Indie shops rally to retain business as Merck consolidates advertising

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Merck, one of the biggest spenders in pharma advertising, said it is consolidating its US creative business.

Among the beneficiaries is a federation of independent agencies that helped themselves retain a spot on the roster by banding together to form a virtual network. Sources also said that two advertising holding companies, Interpublic Group and Omnicom, have been selected in the review.

The drugmaker, which had work spread out among 200-300 different agencies, began reviewing accounts this year, following its 2009 reverse merger with Schering-Plough.

“As part of our integration process, Merck is pursuing a new model for our work with creative agencies supporting our human health business in the US,” Merck spokeswoman Pam Eisele told MM&M by e-mail. “This process is underway. We value the work of our agency partners and look forward to implementing the new model to communicate about Merck and its products to our customers.”

Asked whether any accounts have been reassigned, Eisele said “the process is still ongoing and is rolling out in waves.”

That process could take several months to play out. Merck spends about $320 million on direct-to-consumer media and another $9 million on ads in medical journals, according to 2010 figures from Kantar Media and SDI.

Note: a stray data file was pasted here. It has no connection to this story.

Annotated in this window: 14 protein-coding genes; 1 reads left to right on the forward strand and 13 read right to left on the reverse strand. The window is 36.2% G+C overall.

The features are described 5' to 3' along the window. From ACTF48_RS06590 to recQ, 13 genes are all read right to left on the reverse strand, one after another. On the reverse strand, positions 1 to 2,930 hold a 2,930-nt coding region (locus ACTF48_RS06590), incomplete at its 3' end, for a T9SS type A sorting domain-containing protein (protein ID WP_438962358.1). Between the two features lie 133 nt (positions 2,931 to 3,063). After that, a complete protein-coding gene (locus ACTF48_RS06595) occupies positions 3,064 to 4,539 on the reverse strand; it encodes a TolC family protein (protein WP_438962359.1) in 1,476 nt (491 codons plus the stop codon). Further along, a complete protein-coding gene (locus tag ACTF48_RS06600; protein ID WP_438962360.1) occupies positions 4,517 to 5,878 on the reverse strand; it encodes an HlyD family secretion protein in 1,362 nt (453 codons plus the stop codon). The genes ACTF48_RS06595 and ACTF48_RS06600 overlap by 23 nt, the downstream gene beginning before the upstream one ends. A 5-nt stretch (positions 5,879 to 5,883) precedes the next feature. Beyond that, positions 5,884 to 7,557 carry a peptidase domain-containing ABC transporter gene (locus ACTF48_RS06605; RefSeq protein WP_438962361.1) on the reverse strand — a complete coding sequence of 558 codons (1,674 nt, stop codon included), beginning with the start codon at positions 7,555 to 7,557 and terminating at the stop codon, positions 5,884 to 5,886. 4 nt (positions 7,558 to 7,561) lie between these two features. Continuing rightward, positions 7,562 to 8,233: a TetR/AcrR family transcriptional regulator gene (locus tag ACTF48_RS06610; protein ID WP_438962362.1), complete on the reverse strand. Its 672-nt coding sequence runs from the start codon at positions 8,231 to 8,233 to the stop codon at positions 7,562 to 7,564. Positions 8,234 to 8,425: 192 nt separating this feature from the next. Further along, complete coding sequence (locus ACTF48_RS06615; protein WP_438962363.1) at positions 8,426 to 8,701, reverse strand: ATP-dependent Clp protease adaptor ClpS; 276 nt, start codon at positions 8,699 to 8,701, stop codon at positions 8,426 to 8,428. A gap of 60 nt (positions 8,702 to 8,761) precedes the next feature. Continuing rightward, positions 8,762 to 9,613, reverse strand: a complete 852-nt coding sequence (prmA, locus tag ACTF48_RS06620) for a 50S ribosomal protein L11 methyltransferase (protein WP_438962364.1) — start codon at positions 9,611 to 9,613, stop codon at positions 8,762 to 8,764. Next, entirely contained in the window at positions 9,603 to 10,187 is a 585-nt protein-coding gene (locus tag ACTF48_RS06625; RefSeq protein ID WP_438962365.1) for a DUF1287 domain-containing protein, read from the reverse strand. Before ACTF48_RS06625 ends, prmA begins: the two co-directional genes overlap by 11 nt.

A source on Thursday said that Ogilvy CommonHealth Worldwide still has its Merck business. The WPP agency helps service Merck's arthritis biologic Remicade. Co-marketed with Johnson & Johnson, the drug posted $3.1 billion in US sales in 2010. IPG's Draftfcb Healthcare has also managed some of the Remicade account.

Other incumbents have included independent agencies Juice Pharma Worldwide on the professional side and digital agency MicroMass Communications, both of which work on Merck's top-selling brand, respiratory product Singulair, which had $4.1 billion in US sales last year but is set to lose US patent protection in 2012.

“The independents, led by Juice, retained a roster position in the Merck business,” said Jay Bigelow, president of MicroMass. IPG directed reporter questions to Merck, and phone calls to Omnicom were not immediately returned.

Following the 2009 bid for Schering-Plough and subsequent integration, the new Merck targeted $3.5 billion in cost savings by 2012. Besides shaving headcount by 15%, the firm took a number of other steps including decreasing 2010 promotional spend by 18% to $1.56 billion, according to SDI and Kantar Media. That figure includes detailing, as well as e-promotions and meetings.
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